OSHA Post Exposure Evaluation and Follow up

One of the hazards of working in the medical field is exposure to body fluids and possible serious infections.  OSHA (Occupational Safety and Health Administration)http://osha.gov has set forth guidelines to minimize the risk and consequences of any employee who has been exposed to such hazards.

  1. Report any exposure incident to a Manager immediatley.
  2. Complete an Exposure Incident Report, which will be kept as a permanent record.
  3. If the exposed employee requests that the source patient be tested, ask the source patient if he will consent to having bloodwork performed for HIV/HBV infectivity.
  4. The exposed employee will be offered the option of having their blood collected for testing of the employee’s HIV/HBV serological status.
  5. The exposed employee and the source patient can have bloodwork drawn at: You should insert the name of your designated workman’s compensation doctor or predetermined designated facility here.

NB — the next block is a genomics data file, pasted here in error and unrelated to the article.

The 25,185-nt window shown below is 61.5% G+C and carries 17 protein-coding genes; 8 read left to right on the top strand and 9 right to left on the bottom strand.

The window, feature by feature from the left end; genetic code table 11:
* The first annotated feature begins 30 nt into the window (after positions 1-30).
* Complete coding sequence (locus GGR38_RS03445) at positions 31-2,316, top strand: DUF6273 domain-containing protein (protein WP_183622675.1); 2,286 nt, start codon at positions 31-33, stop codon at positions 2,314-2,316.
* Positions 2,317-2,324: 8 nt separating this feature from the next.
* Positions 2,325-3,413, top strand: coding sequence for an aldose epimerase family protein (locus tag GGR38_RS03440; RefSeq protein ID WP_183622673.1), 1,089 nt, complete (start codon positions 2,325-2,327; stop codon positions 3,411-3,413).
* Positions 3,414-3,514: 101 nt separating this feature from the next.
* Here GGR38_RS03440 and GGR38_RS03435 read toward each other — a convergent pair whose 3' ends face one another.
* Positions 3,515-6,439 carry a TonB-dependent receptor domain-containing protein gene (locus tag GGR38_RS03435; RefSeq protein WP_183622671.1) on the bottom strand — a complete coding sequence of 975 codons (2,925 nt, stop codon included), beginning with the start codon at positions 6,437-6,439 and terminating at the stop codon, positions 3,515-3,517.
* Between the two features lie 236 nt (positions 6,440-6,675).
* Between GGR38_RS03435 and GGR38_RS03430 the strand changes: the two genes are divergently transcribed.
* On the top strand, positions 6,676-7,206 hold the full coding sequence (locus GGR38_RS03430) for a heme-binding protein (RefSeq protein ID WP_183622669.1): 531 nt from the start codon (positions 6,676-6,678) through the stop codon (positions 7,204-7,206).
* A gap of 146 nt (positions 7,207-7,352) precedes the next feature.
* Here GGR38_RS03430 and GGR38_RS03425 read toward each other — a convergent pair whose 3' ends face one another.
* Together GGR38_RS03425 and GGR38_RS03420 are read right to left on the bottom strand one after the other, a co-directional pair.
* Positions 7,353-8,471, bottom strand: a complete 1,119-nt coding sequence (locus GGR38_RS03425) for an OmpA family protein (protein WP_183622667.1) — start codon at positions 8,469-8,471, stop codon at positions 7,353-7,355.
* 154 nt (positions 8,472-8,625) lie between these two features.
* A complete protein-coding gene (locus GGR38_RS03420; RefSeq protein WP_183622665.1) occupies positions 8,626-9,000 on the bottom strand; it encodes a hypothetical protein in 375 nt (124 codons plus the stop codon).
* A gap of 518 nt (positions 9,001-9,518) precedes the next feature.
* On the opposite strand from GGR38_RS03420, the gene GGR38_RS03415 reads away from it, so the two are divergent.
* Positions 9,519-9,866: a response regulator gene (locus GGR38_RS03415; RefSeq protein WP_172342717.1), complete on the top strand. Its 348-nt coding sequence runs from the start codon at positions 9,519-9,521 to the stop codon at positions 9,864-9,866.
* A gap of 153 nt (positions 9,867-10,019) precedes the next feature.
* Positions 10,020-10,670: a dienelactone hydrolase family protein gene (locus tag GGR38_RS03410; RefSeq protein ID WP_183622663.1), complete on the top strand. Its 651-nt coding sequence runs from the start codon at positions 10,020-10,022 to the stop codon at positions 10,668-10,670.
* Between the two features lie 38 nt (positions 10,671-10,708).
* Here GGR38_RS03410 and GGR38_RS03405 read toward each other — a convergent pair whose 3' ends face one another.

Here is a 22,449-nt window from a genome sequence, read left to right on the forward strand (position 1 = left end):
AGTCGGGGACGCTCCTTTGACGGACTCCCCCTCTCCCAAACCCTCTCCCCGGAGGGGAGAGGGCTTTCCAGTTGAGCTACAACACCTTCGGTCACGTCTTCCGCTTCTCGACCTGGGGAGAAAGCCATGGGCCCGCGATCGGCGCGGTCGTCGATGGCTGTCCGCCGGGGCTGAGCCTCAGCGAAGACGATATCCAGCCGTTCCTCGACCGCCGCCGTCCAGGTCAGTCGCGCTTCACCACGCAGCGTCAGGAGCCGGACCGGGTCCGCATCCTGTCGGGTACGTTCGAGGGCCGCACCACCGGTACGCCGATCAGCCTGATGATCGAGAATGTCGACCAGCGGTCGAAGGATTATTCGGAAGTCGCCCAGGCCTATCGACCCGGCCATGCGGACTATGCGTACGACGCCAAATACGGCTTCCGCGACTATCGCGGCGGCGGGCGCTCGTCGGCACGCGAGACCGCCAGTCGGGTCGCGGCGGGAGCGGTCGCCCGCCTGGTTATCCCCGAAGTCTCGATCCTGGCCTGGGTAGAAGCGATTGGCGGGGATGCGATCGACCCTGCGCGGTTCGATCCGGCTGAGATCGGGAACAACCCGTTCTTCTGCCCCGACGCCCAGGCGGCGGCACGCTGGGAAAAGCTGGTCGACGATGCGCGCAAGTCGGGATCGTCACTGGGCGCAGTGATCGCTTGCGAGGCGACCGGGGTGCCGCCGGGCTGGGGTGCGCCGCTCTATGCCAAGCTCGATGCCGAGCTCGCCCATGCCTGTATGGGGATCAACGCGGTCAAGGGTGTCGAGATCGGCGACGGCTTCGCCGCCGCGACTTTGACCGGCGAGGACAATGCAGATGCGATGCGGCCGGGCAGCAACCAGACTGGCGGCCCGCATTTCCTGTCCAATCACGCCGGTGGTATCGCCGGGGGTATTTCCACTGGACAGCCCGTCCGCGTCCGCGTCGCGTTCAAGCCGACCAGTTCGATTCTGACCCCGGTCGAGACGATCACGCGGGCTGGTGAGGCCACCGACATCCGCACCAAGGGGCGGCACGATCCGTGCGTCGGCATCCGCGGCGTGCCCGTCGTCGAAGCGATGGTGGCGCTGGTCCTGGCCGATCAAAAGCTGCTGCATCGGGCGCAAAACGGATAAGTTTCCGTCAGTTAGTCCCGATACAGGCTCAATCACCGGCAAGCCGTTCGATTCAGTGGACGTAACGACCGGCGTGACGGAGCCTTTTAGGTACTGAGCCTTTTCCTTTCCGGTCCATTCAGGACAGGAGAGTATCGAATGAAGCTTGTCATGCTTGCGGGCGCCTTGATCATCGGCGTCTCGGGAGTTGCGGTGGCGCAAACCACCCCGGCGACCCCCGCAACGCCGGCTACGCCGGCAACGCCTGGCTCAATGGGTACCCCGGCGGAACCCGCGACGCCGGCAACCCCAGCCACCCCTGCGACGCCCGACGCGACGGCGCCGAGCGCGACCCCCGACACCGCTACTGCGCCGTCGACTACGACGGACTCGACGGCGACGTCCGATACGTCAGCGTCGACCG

6. Blood tests should be done for: HIV, Hep B antigen, Hep B antibody, Hep C antibody, ALT
  7. The exposed employee will be offered post exposure prophylaxis in accordance with the current recommendations of the U.S. Public Health Service.
  8. The results of the bloodwork for both the exposed employee and the source patient will be shared with the exposed employee by one of the drs of LVC4S.
  9. If the exposed employee or the source patient have further questions involving the bloodwork, they should contact their family physician.

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